Friendship can be a powerful thing and when Jamie Wright heard best friend Adam Greenway’s kidneys were failing and he needed a transplant he knew there was only one thing he could do - give Adam one of his.
“How can I ever thank him enough?” said Adam, 30, of East Street, Doe Lea. “He has helped me carry on and lead a normal life. I just can’t put it into words.”
This month Adam became the 12th member of his family to receive a donor kidney - setting a transplant record for the whole of Europe.
His family suffer a genetic condition called polycystic kidney disease and Adam has known since the age of five he would one day need a transplant.
He has seen his mum Bridey Greenway and uncle Barry Kerr among family members to receive donor kidneys.
For the last three years Adam’s condition has been deteriorating rapidly and he was set to have dialysis treatment as his kidneys were functioning at only ten per cent.
Adam, who is a sales representative for Engineering and Welding Supplies in Sutton-in-Ashfield and plays bass guitar in Chesterfield bands Clawback the Day and Escape Plan, said his condition left him drained of energy.
He added: “I was too tired to go to band practice. I would sleep for ten hours but still feel exhausted.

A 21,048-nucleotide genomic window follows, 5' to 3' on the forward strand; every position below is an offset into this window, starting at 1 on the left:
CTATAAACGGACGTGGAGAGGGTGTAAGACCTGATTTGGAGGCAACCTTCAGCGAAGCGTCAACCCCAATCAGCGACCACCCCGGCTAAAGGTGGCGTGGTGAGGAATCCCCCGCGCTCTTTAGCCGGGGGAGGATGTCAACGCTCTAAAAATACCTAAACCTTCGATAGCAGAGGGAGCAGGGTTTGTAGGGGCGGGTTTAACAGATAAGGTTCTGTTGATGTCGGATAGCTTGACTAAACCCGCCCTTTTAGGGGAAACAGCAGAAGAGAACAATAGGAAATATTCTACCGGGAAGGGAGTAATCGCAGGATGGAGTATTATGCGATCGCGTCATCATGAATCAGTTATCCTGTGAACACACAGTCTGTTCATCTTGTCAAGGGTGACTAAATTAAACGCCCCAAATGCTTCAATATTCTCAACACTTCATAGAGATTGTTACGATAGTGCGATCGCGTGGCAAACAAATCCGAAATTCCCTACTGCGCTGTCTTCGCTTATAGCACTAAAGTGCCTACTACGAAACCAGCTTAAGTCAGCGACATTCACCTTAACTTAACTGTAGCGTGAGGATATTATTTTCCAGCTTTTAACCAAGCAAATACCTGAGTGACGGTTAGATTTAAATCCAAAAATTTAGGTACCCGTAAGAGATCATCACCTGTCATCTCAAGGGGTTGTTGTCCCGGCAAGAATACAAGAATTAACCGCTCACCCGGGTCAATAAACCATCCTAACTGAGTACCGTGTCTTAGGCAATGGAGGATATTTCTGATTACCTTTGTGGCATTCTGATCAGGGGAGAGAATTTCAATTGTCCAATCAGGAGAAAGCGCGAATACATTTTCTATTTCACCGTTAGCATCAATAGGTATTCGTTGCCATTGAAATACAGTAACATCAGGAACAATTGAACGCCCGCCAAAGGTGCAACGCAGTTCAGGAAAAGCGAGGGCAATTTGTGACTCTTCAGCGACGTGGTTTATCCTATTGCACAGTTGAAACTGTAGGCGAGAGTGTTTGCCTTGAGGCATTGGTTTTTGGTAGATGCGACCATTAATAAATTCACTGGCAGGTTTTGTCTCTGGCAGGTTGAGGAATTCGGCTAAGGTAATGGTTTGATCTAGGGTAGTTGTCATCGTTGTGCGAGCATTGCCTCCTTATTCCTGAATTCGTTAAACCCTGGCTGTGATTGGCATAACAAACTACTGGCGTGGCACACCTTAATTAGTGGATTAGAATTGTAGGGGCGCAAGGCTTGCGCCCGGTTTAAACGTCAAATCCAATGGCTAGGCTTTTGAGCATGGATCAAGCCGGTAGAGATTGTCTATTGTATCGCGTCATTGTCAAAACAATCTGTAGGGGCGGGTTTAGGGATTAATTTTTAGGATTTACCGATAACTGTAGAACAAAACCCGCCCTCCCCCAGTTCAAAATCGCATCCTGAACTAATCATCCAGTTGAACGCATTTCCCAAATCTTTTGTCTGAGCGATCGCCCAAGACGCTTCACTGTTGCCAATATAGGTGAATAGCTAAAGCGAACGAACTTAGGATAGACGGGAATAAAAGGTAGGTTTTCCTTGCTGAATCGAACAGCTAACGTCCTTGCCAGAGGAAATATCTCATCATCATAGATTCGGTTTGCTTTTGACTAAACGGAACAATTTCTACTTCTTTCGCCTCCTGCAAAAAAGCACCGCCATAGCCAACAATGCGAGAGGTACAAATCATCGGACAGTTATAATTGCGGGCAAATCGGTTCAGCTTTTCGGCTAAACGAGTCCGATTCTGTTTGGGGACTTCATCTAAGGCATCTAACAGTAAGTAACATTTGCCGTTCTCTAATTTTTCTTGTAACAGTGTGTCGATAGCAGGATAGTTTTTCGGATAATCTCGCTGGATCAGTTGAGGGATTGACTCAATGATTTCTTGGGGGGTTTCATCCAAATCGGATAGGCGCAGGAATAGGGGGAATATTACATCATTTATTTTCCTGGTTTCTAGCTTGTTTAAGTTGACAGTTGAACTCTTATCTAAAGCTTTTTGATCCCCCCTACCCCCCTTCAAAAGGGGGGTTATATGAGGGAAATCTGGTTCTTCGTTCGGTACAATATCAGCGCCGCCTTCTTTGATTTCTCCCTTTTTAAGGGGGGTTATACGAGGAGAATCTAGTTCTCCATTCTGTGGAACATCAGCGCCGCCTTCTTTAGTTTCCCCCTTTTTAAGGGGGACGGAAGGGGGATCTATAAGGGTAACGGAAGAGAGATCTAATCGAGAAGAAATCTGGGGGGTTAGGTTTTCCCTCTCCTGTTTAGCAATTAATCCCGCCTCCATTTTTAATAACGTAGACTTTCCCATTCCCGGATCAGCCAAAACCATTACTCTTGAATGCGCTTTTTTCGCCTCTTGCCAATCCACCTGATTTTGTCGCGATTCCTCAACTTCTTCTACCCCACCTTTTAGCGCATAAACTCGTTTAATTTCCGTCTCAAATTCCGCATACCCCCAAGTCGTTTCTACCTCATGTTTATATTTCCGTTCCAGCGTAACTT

“It was hard to give stuff up socially but I couldn’t play football properly at the weekend or go out drinking with friends.”
Adam met Jamie at Birdholme nursery and the pair remained close friends through school.
Jamie, 30, of Walton, who works at Gullivers Kingdom in Matlock Bath, said: “We are one big close family and Adam is more like a brother to me. When I heard he was going to have to have dialysis I said to him ‘where do I go to get tested?’ I knew I had to help.”
The friends underwent four-hour surgery at Sheffield’s Northern General on Thursday, February 13.
But following the procedure Jamie discovered he was allergic to the pain relief morphine and the surgical plasters.
He added: “I had to come off pain relief and had a rash around the wound so I did suffer a bit more than I thought but it’s been worth it in the end.
“After the operation Adam came to see me and I could see straight away he looked different - he had more energy than me.”
Jamie said he has no regrets about the operation and is delighted to see his friend with a new lease of life.
Adam said: “Before the transplant I’d be out of breath just walking up the stairs now I feel like I could do a marathon.
“Jamie has helped me get my life back on track, I’ve not had to give up work and I’m looking forward to the future. It’s an incredibly selfless thing to do but that’s Jamie all over, he always looks out for others.”
Adam’s wife Sarah added: “We planned our whole future around Adam being ill. We’ll never be able to thank Jamie enough for what he’s done.”